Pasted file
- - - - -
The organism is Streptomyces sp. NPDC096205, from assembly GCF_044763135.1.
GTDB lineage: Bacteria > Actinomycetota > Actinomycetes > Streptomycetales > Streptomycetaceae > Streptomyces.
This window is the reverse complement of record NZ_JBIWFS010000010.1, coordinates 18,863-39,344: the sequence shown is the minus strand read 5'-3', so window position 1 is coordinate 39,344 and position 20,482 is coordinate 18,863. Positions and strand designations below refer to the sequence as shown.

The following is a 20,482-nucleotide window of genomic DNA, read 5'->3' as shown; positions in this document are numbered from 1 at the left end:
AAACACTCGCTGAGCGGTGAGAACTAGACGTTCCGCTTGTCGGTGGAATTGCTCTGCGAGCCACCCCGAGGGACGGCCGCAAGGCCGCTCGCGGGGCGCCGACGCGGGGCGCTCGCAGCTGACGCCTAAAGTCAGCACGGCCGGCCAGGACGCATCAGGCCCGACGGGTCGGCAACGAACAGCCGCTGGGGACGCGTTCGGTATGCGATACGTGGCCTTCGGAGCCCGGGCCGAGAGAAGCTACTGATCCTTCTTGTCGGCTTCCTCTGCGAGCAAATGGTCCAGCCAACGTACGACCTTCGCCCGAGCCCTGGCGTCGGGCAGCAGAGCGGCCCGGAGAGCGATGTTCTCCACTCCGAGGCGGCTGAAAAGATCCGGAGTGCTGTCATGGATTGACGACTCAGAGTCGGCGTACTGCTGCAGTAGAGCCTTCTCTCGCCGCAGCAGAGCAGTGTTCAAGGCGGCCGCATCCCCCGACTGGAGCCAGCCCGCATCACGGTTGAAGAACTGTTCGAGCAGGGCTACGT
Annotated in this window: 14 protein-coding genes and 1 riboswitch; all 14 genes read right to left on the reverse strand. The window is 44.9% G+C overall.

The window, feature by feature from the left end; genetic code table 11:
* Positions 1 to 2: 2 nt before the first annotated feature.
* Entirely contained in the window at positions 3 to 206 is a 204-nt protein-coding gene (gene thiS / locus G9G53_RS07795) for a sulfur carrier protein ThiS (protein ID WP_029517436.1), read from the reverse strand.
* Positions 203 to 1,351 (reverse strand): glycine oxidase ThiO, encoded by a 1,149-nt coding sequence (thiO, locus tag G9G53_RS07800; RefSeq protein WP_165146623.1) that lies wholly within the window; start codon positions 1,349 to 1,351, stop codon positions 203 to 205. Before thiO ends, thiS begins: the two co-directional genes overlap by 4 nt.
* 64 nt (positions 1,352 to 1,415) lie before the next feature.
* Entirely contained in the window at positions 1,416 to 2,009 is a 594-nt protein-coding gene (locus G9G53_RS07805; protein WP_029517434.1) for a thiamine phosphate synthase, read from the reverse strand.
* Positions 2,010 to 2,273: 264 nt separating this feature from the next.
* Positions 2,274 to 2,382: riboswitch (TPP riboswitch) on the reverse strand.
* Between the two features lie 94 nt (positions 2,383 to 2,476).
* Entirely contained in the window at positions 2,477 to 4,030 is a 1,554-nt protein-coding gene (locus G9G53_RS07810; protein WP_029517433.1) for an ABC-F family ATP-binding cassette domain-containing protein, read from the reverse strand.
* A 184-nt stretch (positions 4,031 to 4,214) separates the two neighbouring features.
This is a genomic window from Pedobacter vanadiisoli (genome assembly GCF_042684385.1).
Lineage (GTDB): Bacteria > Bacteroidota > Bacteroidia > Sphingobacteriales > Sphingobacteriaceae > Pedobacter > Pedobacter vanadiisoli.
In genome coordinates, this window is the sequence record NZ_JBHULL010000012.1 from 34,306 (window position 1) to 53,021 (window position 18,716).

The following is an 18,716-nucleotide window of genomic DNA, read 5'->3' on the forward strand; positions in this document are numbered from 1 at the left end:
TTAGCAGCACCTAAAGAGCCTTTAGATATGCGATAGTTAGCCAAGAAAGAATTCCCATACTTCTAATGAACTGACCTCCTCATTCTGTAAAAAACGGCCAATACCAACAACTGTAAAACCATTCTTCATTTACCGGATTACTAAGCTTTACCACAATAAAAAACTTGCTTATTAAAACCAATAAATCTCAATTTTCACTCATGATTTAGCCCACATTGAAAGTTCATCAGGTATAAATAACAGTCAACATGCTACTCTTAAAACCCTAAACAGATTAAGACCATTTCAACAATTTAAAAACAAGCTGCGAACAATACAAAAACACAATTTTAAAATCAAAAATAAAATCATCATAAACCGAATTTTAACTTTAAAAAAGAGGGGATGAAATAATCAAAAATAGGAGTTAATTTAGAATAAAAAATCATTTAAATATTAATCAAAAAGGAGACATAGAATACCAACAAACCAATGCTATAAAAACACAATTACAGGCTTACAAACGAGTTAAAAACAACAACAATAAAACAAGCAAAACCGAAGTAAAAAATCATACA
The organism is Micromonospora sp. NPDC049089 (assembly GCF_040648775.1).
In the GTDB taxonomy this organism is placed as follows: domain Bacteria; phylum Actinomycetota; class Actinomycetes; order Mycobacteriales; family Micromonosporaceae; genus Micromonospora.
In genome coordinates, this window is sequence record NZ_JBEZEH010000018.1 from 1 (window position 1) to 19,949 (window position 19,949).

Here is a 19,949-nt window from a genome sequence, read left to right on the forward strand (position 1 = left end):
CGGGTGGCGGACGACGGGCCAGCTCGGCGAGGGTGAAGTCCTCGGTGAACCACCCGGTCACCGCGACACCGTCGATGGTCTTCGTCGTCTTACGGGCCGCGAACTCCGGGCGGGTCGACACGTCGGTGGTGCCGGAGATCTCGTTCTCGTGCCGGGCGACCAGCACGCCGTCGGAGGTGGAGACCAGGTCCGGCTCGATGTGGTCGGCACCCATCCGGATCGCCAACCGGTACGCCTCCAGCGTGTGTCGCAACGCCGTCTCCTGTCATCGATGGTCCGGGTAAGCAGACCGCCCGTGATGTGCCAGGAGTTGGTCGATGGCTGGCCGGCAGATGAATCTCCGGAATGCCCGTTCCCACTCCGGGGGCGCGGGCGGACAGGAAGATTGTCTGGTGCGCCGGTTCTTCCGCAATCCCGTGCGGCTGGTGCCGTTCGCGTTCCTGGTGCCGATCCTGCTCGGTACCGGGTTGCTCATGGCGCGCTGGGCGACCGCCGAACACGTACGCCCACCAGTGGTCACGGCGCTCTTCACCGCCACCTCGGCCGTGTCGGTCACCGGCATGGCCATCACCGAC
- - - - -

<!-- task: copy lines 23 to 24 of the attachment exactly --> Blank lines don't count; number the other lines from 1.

The organism is Micromonospora sp. NPDC049089 (assembly GCF_040648775.1).
In the GTDB taxonomy this organism is placed as follows: domain Bacteria; phylum Actinomycetota; class Actinomycetes; order Mycobacteriales; family Micromonosporaceae; genus Micromonospora.